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The truth behind conscientious objection in medicine: a reply to Clarke, Emmerich, Minerva and Saad
  1. Nir Ben-Moshe
  1. Philosophy, University of Illinois at Urbana-Champaign, Urbana, IL 61801, USA
  1. Correspondence to Professor Nir Ben-Moshe, Philosophy, University of Illinois at Urbana-Champaign, Urbana, IL 61801, USA; NIR{at}ILLINOIS.EDU

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Steve Clarke, Nathan Emmerich, Francesca Minerva and Toni Saad have offered nuanced and insightful commentaries on my paper ‘The truth behind conscientious objection in medicine’.1 I cannot, in this brief response, do justice to all of the objections and suggestions that they have raised. I have tried to focus my response on what I take to be my interlocutors’ main concerns with my Smithian account, with the hope that we can continue the conversation elsewhere.

Clarke argues that both Smith and I ‘underestimate the difficulties involved in overcoming the distorting influence of “self-love” on moral judgement’ and ‘fail to recognise how easy it is for us to mistake a self-interested view for an impartial one’.2 His thought is that cognitive bias and ideological commitments will prevent many of us from identifying the standpoint of the impartial spectator and from realising that we are not impartial.1 I agree that successfully adopting the standpoint of the impartial spectator is not an easy task. However, moral reasoning more generally is difficult and susceptible to bias. This does not mean that we should cease such reasoning; rather, we ought to do our best, and we are, at times, successful. Clarke discusses the entrenched attitudes of Antebellum white racists. However, attitudes about slavery have changed, and cognitive biases can change too. In other words, moral progress is possible. Moreover, as I argue in the paper, one of the advantages of the impartial-spectator approach is that it ‘provides a standpoint from which shared deliberation is possible and public reasons are available’.1 Thus, we can appreciate, with relative ease, whether an objector is reasoning from this standpoint.

Clarke further argues that we should entertain the idea of employing ‘experts who are trained to overcome cognitive bias and to set aside ideological commitments’ and …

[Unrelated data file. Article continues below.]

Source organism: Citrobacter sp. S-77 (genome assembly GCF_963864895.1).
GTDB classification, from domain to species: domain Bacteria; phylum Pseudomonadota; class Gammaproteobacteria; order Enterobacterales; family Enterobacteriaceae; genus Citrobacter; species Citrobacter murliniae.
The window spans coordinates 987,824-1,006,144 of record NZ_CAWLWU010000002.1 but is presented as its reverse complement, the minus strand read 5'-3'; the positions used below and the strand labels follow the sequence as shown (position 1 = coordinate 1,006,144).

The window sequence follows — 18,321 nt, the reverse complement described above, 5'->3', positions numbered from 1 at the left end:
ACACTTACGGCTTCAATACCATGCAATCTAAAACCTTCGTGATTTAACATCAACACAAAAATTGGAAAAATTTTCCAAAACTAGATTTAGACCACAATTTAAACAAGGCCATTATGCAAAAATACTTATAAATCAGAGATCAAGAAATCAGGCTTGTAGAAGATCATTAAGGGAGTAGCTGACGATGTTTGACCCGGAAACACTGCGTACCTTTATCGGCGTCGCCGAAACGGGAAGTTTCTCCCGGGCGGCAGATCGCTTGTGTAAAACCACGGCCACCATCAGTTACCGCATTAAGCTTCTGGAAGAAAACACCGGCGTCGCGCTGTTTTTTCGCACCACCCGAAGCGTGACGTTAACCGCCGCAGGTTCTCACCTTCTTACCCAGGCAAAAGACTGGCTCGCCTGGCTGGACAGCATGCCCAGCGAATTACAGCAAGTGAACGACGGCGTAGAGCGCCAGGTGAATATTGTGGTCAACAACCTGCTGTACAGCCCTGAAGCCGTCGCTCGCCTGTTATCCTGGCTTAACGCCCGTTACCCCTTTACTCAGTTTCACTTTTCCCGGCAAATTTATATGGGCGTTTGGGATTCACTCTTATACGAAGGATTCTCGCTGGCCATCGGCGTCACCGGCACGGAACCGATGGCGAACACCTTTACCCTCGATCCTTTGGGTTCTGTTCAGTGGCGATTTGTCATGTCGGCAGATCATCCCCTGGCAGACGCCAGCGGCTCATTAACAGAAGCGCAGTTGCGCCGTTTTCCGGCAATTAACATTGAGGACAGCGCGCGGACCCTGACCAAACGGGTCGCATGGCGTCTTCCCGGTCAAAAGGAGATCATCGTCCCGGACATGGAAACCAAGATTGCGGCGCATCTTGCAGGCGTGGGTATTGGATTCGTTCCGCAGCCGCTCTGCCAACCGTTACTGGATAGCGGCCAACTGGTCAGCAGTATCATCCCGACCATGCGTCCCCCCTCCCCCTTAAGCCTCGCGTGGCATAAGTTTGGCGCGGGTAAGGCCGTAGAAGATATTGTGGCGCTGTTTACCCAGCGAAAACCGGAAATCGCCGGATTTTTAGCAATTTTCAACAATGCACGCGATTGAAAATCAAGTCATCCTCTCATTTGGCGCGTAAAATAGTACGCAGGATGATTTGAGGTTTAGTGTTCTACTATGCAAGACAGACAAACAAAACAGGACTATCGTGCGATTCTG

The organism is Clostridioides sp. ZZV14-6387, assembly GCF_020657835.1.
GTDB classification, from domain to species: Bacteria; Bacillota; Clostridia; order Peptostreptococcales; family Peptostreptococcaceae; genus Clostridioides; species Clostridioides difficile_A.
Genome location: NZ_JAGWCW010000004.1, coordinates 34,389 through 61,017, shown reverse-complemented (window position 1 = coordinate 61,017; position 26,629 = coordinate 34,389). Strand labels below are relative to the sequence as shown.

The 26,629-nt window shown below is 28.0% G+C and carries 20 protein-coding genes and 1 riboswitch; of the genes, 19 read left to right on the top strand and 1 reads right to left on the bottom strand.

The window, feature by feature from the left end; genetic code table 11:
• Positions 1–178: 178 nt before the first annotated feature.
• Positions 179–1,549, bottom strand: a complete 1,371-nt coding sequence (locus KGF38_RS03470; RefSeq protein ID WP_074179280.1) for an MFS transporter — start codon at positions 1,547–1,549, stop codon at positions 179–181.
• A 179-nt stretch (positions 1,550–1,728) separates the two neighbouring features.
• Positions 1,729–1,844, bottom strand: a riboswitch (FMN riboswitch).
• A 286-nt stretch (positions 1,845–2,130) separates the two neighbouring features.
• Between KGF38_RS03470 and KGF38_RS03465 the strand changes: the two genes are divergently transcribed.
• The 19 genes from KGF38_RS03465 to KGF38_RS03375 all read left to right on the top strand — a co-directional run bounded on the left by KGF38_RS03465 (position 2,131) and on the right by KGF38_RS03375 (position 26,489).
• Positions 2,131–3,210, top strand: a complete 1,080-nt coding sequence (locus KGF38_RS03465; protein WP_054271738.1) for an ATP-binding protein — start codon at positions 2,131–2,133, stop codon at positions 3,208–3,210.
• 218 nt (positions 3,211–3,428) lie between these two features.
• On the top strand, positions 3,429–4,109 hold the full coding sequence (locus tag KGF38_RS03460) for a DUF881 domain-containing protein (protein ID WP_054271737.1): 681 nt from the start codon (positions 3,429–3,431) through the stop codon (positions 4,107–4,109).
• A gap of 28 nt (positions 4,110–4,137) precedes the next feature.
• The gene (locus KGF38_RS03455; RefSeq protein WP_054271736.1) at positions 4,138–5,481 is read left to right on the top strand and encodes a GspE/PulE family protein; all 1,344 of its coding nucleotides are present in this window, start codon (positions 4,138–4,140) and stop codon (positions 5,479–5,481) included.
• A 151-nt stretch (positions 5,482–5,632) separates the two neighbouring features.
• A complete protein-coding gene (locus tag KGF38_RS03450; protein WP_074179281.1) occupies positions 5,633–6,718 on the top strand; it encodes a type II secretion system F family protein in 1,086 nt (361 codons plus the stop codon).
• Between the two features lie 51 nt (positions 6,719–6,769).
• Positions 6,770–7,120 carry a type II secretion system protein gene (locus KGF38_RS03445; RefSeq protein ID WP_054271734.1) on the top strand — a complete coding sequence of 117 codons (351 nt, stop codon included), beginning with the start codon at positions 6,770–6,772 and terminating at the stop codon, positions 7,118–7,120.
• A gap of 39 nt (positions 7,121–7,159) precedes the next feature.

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Footnotes

  • Funding The authors have not declared a specific grant for this research from any funding agency in the public, commercial or not-for-profit sectors.

  • Competing interests None declared.

  • Patient consent for publication Not required.

  • Provenance and peer review Commissioned; internally peer reviewed.

  • iClarke rightly notes that Smith was sensitive to the fact that we might not always be successful in adopting the standpoint of the impartial spectator.2 In addition to the passage that he discusses, see, for example, TMS I.i.5.8.4

  • iiEmmerich develops the claim that ‘the instantiation of a CO should be perceived as a sociopolitical device for the resolution of (certain) good faith moral disagreements in particular social, cultural and historical contexts’.3 While I cannot discuss all the factes of that claim in this brief response, it is worth noting that Smith’s impartial spectator is, to a certain extent, sensitive to pertinent social, cultural and historical contexts. See Part V of TMS and Samuel Fleischacker’s ‘Adam Smith and cultural relativism’.4 8

  • iiiThe ‘in principle’ qualification is important: it might not always be possible for the conscientious objector to do much to reform prevailing norms. Thus, while the German physician should, in principle, attempt to reform the prevailing norms, there might be little that he can do (apart from refusing to conduct the experiments in question).

  • ivThere is much more to be said about Smith’s account and I develop aspects of it elsewhere.9 10 See also footnote ii.

  • vSaad concludes by offering a sketch of a different account of conscience based in part on Thomas Aquinas’s thought.7 While his suggestion is interesting, I cannot discuss its many merits and problems in this brief response.

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